Screaming Cat

I bought a stylus for drawing on the iPad. It’s far more natural than finger-painting, and a lot less tiring. Pressure sensitivity would be nice, but I don’t miss it that much.

Essence of chicken, and mini-review of Inkpad

A first experiment with Inkpad, a vector drawing tool for the iPad. Some thoughts:

  • I’ve found drawing on the iPad (previously with ArtStudio) to be much more enjoyable than on the tablet (as in Wacom). Drawing vectors is even better, since I can easily edit my usually inaccurate finger-painted strokes. In addition, editing control points feels a lot more natural on the iPad than on the tablet (problems with pudgy fingers aside).
  • I bought the app hoping I could do my comic on it, but I might just end up going back to the tablet. My main quibbles are that I can’t (or haven’t yet figured out how to) “pick up” a path to continue drawing it, and that the interface requires a bit too much tapping for my liking. For example, some operations (join, delete, bring forward/backward) are only accessible through menus, so I end up tapping in and out of them pretty frequently. Furthermore, switching between tools just feels like a huge chore without keyboard shortcuts, but I guess that can’t be helped on this platform.
  • That said, I think the design of the app is pretty remarkable, given that I could use it to draw something without reading any instructions at all. (I also can’t find instructions now, but I could just be stupid.)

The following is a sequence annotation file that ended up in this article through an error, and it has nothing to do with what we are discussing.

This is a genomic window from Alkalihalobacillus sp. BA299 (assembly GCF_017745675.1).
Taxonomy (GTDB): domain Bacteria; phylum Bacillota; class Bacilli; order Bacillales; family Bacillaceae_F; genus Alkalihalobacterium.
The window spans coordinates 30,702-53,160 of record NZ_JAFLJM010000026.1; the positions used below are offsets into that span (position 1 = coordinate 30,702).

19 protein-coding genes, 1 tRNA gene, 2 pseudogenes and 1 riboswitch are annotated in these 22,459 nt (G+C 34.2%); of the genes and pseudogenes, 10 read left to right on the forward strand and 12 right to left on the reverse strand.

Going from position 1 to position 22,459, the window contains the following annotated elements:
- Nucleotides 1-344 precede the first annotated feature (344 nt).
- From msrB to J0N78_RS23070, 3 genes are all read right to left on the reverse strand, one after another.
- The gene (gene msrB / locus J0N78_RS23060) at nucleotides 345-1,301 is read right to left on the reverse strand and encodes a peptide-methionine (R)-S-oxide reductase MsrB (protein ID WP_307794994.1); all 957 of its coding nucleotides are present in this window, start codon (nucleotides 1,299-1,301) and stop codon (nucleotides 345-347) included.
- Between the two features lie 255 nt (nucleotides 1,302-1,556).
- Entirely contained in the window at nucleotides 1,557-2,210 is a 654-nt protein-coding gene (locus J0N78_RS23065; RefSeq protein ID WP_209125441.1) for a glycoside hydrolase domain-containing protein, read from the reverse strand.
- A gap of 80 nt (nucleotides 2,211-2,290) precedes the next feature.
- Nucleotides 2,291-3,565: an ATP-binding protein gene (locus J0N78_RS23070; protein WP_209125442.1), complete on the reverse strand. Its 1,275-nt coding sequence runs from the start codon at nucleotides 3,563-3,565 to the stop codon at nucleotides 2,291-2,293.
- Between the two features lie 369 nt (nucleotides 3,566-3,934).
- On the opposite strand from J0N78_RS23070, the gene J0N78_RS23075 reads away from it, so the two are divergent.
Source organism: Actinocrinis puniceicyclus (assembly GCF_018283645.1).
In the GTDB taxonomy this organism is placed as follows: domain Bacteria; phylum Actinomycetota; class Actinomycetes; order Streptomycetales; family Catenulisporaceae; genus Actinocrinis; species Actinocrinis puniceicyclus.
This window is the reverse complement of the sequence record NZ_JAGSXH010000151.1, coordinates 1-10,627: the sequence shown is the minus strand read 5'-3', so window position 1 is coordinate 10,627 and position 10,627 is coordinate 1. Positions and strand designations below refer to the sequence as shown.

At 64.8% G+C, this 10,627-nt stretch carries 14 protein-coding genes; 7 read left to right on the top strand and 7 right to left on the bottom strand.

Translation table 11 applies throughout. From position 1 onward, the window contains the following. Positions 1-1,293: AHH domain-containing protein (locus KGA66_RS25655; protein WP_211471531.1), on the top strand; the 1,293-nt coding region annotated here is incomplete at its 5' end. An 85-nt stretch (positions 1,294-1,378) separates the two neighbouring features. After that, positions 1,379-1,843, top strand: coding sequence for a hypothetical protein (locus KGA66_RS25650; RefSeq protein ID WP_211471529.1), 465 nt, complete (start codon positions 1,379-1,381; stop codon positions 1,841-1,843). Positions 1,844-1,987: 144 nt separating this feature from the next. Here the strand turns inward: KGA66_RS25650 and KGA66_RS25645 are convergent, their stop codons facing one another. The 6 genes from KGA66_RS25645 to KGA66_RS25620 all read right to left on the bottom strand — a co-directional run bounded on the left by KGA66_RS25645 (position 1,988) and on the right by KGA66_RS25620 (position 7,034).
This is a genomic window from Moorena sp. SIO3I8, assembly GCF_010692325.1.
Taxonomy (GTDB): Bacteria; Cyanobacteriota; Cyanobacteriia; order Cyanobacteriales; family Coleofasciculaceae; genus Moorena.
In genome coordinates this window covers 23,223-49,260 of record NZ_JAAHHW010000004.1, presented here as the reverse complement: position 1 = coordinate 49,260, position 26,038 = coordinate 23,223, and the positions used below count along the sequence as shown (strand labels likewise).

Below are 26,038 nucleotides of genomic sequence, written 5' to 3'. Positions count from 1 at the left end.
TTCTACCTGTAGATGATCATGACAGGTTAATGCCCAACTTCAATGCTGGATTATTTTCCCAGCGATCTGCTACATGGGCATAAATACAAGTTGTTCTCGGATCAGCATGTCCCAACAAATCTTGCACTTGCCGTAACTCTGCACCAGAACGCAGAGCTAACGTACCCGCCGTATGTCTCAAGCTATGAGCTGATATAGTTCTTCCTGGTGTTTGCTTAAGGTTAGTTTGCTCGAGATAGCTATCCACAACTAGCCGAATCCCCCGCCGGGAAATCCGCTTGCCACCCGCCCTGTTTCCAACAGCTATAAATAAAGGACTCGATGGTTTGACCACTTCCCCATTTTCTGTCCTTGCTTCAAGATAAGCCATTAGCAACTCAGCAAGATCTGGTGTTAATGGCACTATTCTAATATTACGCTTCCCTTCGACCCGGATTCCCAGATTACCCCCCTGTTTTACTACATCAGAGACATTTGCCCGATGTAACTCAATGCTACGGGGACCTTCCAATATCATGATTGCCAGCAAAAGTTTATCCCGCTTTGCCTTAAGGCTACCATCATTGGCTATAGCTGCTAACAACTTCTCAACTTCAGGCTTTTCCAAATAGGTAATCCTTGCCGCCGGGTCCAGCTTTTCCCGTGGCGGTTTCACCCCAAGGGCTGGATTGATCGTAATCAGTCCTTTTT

Monkeyman demands to be served

Hey! HEY! YOU! Why is my order taking so long? What do you mean, it’s not recorded? Wait, what? You don’t serve monkeys here? That’s not what your other waiter said — fine, yes, she ran off screaming, yes. But I shouted my order after her! What do you mean, no shirt, no shoes, no service?! Can you tell how much bloody effort I took to make myself look presentable with this hat?! LOOK, I EVEN BROUGHT MY OWN DAMN UTENSILS. Come on, I’m hungry, I’m willing to pay, and… hey! HEY! COME BACK HERE! Man, service here is shit.

(Done with ArtStudio on iPad.)

The Miseducation of the Doodle

Sunni Brown on doodling at A List Apart:

Doodling may be better described as ‘markings to help a person think.’ Most people believe that doodling requires the intellectual mind to shutdown, but this is one misrepresentation that needs correcting. There is no such thing as a mindless doodle. The act of doodling is the mind’s attempt to engage before succumbing to mindlessness.

She goes on to explain why one should engage in “strategic doodling” at work, and introduces a basic doodle vocabulary for people who think they can’t draw. Excellent stuff.